You might never read another book quite like this one. Edith Wharton performed a boldly original literary experiment when she wrote Ethan Frome. This novella is unusual, from voice to punctuation to structure to the story itself. But once you get into it you will find yourself captured – like the characters – between Starkfield's natural beauty and its serious creepiness.
Love triangles are nothing new, but Wharton presents this timeless topic with an eerie twist in Ethan Frome. Think 's (where things come back from the dead altered, yet gruesomely recognizable) meets 's (where characters are marked physically by their infidelities).
So we challenge you: give Ethan Frome a chance and then tell us if you've ever read a love story like this before.
The setting of the novella by , Ethan Frome, that of the harsh New England winter, not only provides the backdrop of the story but also adds depth to the characters and provides a glimpse into their reasoning. Throughout the book, the village is described with words like the following:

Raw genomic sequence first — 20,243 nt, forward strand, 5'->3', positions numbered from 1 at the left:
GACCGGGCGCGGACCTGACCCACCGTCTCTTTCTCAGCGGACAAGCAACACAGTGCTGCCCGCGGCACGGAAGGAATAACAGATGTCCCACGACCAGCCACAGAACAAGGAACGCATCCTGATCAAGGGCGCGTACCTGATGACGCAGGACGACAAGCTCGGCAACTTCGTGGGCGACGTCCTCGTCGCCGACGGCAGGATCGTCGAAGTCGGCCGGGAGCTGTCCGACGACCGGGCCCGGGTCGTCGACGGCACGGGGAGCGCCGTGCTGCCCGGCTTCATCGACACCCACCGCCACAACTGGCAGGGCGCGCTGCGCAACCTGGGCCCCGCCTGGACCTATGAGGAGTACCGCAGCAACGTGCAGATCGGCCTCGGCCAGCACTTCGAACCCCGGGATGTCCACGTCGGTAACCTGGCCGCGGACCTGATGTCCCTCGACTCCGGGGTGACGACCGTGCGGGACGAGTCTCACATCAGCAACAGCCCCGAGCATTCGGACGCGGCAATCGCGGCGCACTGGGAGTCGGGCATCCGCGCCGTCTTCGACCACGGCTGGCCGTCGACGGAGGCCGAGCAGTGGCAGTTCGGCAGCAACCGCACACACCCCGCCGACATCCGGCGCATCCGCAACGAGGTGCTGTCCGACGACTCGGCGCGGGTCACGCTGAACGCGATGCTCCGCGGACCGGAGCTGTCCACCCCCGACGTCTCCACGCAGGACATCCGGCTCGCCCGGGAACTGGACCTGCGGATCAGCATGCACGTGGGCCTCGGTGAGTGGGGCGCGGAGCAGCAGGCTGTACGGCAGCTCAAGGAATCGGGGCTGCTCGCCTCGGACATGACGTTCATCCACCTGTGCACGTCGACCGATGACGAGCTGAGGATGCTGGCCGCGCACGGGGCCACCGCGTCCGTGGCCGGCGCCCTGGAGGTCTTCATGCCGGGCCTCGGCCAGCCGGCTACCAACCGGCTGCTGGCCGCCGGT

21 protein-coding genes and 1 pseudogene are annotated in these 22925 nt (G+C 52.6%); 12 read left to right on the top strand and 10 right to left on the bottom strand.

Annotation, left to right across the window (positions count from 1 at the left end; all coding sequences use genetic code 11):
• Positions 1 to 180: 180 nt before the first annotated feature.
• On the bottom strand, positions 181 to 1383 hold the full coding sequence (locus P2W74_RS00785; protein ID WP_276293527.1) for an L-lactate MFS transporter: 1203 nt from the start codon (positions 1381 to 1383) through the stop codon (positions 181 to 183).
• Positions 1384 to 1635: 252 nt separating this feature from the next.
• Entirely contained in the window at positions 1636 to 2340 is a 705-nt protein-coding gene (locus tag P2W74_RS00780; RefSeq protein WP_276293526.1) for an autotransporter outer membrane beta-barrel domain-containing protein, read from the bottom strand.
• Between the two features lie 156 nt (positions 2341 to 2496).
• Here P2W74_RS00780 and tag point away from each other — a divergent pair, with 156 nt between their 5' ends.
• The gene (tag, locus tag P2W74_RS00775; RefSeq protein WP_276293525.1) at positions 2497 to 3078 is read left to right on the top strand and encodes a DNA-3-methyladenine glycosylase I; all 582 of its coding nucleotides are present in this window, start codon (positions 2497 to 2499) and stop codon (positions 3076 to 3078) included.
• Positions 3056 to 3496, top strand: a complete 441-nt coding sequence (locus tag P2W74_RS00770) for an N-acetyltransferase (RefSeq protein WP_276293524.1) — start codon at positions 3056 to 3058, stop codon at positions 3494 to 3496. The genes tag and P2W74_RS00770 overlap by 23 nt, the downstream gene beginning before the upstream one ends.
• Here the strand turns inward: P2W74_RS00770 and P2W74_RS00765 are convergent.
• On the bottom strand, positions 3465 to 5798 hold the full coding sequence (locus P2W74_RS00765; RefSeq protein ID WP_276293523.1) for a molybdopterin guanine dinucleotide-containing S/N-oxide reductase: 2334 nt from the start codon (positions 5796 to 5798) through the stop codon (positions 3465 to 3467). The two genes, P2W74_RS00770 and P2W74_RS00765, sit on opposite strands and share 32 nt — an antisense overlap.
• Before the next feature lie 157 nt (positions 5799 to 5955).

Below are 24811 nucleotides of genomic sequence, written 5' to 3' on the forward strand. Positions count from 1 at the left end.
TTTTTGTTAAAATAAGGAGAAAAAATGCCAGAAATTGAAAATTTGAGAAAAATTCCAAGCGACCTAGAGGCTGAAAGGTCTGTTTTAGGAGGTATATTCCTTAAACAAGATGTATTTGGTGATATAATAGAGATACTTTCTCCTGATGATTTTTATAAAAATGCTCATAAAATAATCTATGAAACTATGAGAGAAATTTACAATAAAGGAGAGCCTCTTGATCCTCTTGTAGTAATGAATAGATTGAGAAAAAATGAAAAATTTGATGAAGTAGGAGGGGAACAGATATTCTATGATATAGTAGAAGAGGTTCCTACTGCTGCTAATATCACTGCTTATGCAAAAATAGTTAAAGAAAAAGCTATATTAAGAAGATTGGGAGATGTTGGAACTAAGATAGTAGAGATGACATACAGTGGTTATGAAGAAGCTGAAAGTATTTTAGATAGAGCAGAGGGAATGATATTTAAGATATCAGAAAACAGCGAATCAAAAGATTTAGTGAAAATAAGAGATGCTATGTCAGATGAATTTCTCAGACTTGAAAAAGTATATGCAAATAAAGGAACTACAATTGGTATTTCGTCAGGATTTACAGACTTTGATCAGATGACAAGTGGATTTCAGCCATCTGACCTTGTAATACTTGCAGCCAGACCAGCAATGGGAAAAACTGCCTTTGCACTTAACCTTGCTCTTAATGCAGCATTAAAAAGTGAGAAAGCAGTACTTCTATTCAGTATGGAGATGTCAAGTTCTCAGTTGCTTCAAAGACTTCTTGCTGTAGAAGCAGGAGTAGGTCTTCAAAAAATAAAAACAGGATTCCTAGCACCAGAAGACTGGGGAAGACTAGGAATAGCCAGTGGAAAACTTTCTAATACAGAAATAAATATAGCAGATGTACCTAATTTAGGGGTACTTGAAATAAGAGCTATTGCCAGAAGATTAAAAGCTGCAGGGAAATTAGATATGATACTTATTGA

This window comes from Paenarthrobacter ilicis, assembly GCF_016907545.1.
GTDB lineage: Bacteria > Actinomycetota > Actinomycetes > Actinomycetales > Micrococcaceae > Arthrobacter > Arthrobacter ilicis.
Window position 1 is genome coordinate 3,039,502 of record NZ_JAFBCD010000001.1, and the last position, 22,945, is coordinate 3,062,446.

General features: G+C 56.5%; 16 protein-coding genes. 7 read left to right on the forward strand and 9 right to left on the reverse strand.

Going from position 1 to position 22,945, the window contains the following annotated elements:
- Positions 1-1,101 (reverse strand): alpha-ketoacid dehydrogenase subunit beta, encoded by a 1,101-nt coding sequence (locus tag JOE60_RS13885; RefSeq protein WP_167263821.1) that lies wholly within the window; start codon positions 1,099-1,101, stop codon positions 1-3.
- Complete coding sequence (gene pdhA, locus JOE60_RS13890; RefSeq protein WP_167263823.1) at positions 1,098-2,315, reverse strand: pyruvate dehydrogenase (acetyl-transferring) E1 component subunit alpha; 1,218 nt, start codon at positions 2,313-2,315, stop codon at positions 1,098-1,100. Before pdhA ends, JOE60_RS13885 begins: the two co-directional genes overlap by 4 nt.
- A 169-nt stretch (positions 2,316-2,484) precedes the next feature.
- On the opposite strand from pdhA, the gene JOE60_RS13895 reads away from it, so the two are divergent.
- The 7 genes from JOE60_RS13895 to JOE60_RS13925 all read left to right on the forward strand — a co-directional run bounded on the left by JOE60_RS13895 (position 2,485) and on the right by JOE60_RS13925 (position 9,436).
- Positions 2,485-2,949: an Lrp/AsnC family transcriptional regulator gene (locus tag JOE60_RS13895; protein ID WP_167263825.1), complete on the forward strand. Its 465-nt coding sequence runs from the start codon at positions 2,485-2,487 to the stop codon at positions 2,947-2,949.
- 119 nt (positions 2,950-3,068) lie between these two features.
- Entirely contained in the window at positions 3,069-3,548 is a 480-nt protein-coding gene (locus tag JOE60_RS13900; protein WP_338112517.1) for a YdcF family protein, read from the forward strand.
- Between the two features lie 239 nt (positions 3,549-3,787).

Write an essay that explores the nature of Ethan Frome„s tragedy.
I will discuss the following problems, explaining how they relate to each character and what makes them pertinent to the theme of prisoners in the novel: the Fromes lack of money; Zeenas sickness and how she uses it to pressure Ethan; Starkfield and the landscape and its surroundings; Ethans difficulties in communicating; and finally his marriage with Zeena and his love for Mattie, which represent a constraint for Ethan as well.
Money is probably the biggest physical constraint (not to mention the psychological ones, yet).